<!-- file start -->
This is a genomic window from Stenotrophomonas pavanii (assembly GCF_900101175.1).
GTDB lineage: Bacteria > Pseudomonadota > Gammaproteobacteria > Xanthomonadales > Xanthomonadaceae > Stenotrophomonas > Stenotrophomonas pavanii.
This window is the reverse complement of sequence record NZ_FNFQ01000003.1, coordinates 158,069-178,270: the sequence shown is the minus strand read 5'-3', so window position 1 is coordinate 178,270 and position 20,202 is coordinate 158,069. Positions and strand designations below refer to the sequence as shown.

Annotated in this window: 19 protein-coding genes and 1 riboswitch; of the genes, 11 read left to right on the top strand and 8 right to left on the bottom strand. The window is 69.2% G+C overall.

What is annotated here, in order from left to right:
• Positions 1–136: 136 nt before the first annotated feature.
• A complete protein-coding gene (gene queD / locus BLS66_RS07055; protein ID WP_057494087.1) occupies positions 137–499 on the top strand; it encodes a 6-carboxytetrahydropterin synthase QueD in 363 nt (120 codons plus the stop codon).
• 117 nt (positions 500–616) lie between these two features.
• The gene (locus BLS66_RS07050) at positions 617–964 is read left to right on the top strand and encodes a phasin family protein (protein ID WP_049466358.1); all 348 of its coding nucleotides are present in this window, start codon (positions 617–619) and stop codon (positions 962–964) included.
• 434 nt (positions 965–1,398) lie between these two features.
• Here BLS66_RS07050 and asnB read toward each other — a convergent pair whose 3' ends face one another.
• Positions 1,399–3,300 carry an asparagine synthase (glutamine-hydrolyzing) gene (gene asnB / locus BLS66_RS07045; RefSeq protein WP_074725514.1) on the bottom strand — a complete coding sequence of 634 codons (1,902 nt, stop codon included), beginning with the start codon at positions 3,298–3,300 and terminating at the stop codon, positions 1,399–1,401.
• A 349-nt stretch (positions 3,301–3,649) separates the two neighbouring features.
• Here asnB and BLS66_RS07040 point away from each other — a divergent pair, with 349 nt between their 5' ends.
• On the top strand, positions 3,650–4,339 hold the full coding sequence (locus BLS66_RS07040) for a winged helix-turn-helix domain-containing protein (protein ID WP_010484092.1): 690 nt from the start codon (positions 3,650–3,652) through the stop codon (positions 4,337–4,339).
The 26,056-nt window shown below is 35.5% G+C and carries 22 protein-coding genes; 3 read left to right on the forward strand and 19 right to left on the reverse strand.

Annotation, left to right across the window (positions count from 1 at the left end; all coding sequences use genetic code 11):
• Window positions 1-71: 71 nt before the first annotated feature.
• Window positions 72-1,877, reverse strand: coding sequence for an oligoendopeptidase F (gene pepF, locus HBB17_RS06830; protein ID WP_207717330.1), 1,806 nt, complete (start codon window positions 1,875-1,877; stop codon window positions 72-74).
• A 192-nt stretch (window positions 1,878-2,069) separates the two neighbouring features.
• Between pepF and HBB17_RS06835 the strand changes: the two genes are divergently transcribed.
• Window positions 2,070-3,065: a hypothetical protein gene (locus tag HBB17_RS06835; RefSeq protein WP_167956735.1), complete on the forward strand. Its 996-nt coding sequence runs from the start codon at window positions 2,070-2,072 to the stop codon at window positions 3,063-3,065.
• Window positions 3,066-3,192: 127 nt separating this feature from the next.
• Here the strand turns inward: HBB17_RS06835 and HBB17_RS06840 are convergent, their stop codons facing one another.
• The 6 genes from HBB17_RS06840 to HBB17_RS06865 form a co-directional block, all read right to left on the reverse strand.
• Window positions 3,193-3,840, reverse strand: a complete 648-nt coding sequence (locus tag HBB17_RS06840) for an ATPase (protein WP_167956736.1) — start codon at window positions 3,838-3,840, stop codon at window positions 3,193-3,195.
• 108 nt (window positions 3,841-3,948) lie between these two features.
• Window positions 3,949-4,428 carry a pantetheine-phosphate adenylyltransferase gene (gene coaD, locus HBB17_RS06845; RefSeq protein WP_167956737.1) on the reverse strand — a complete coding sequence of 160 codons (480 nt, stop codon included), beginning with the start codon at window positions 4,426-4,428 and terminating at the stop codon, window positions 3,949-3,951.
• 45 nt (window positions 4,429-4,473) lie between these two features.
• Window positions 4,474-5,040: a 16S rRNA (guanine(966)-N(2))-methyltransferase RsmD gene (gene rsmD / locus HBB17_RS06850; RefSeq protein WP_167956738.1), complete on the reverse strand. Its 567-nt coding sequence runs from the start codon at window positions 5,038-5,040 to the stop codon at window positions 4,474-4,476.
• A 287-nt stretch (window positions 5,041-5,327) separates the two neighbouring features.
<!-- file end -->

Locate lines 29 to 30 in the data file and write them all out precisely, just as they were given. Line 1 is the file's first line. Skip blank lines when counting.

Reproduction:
• 45 nt (window positions 4,429-4,473) lie between these two features.
• Window positions 4,474-5,040: a 16S rRNA (guanine(966)-N(2))-methyltransferase RsmD gene (gene rsmD / locus HBB17_RS06850; RefSeq protein WP_167956738.1), complete on the reverse strand. Its 567-nt coding sequence runs from the start codon at window positions 5,038-5,040 to the stop codon at window positions 4,474-4,476.